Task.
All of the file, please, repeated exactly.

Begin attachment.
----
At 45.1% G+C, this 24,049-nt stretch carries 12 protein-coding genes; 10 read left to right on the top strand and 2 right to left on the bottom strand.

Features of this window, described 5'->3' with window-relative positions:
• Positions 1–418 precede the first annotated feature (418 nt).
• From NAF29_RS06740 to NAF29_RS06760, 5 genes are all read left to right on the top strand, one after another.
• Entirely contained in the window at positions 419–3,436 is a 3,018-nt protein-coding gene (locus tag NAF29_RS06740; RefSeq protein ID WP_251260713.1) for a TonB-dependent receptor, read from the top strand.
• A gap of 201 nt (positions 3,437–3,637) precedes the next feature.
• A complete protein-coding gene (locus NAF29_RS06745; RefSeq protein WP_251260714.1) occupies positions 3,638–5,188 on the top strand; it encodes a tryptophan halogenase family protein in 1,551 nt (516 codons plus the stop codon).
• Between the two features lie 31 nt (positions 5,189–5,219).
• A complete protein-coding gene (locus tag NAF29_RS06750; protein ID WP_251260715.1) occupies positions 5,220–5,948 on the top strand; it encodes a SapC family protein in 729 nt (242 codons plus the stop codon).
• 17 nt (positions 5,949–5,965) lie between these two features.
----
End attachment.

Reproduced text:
At 45.1% G+C, this 24,049-nt stretch carries 12 protein-coding genes; 10 read left to right on the top strand and 2 right to left on the bottom strand.

Features of this window, described 5'->3' with window-relative positions:
• Positions 1–418 precede the first annotated feature (418 nt).
• From NAF29_RS06740 to NAF29_RS06760, 5 genes are all read left to right on the top strand, one after another.
• Entirely contained in the window at positions 419–3,436 is a 3,018-nt protein-coding gene (locus tag NAF29_RS06740; RefSeq protein ID WP_251260713.1) for a TonB-dependent receptor, read from the top strand.
• A gap of 201 nt (positions 3,437–3,637) precedes the next feature.
• A complete protein-coding gene (locus NAF29_RS06745; RefSeq protein WP_251260714.1) occupies positions 3,638–5,188 on the top strand; it encodes a tryptophan halogenase family protein in 1,551 nt (516 codons plus the stop codon).
• Between the two features lie 31 nt (positions 5,189–5,219).
• A complete protein-coding gene (locus tag NAF29_RS06750; protein ID WP_251260715.1) occupies positions 5,220–5,948 on the top strand; it encodes a SapC family protein in 729 nt (242 codons plus the stop codon).
• 17 nt (positions 5,949–5,965) lie between these two features.